But there is at least one economist who has this stuff figured out so that tax avoidance becomes mostly a thing of the past. He also called the collapse of the housing bubble long before that happened. His name is Dean Baker and he’s with the Center for Economic and Policy Research. Here is his proposal for an alternative corporate tax that wipes out a good chunk of the tax avoidance industry, from the New York Times, December 19th, 2019:

Suppose that, instead of taxing corporate profits, we required companies to turn over an amount of stock, in the form of nonvoting shares, to the government. We can fight over the percentage later (we’d want to match what we ideally get from corporate income taxes now, so presumably between 17 and 35 percent). But first we can focus on the principle.

The shares would be nontransferable, except in the case of mergers or buyouts, but they otherwise would be treated just like any other shares. If the company paid a dividend to its other stockholders, then it would pay the same per-share dividend to the government. If it bought back 10 percent of its shares, then it would buy back 10 percent of the government’s shares at the same price. In the event of a takeover, the buyer would have to pay the same per-share price to the government as it did to the holders of other shares.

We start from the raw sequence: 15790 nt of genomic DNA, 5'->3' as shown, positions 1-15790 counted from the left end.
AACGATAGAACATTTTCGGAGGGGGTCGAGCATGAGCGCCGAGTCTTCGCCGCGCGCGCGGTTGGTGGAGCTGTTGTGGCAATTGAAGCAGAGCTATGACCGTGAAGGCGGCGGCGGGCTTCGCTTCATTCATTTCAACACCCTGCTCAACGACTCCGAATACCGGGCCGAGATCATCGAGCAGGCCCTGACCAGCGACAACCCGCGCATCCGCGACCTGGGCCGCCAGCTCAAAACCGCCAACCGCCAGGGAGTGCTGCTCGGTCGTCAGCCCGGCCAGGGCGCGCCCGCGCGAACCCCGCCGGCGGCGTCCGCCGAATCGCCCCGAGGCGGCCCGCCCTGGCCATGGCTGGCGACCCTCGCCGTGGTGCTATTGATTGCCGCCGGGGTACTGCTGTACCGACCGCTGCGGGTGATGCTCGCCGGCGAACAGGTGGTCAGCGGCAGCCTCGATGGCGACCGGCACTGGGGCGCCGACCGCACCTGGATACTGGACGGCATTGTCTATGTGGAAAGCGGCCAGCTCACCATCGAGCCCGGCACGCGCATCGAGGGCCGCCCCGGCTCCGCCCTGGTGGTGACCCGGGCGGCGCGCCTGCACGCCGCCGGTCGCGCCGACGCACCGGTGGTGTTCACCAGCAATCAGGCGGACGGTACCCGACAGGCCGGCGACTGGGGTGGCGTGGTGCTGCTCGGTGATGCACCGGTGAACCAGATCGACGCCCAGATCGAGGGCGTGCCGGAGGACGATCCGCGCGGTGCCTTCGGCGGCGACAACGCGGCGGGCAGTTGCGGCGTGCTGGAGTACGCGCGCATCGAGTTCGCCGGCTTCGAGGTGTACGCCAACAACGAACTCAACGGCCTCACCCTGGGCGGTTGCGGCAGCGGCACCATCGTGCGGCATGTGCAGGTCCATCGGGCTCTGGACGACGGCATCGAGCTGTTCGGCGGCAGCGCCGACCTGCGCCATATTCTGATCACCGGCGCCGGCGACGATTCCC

That is a very elegant solution to corporate taxation, one that no corporation would be able to escape. The best part is that no matter what they do, they do it with the government, too. Mind you, we’re talking about non-voting shares, so the government would have little power over the company. But the company would have to treat the government like a shareholder, a partner, which it is. And there would be no way to game the system without gaming the other shareholders.

There would be no need for an army of tax lawyers negotiating for secret determination letters from the IRS that lend an exclusive tax advantage only to people who can pay for it. There would be no need for an army of accounts in the government and outside the government playing cat and mouse. The rules would be explicit.

In the current environment, we can count on Trump’s IRS to look the other way or to hand out sweet deals to Trump’s wealthy friends and donors in much the same way that Trump is egging on the Department of Justice to tilt the scales for one of his rich friends, Larry Ellison. And don’t forget how he pardons white-collar criminals and leaned on the DOJ to go lenient on Roger Stone. If the rules of the tax system are explicit, then lending a politically motivated helping hand becomes transparent.

Trump’s tax reform sided in a big way with the top 1%. Real tax reform would be simplified, explicit, and provide no means of escape for the wealthiest corporations or the smallest. It would be easy for everyone to follow.

If corporate tax rules in America and other countries were as explicit as the system suggested by Dean Baker, there would be no Panama or Paradise Papers. Why? Because an honest and simple tax system allows very little room if any for gaming the system.

Write on.

Get the Medium app

A button that says 'Download on the App Store', and if clicked it will lead you to the iOS App store
A button that says 'Get it on, Google Play', and if clicked it will lead you to the Google Play store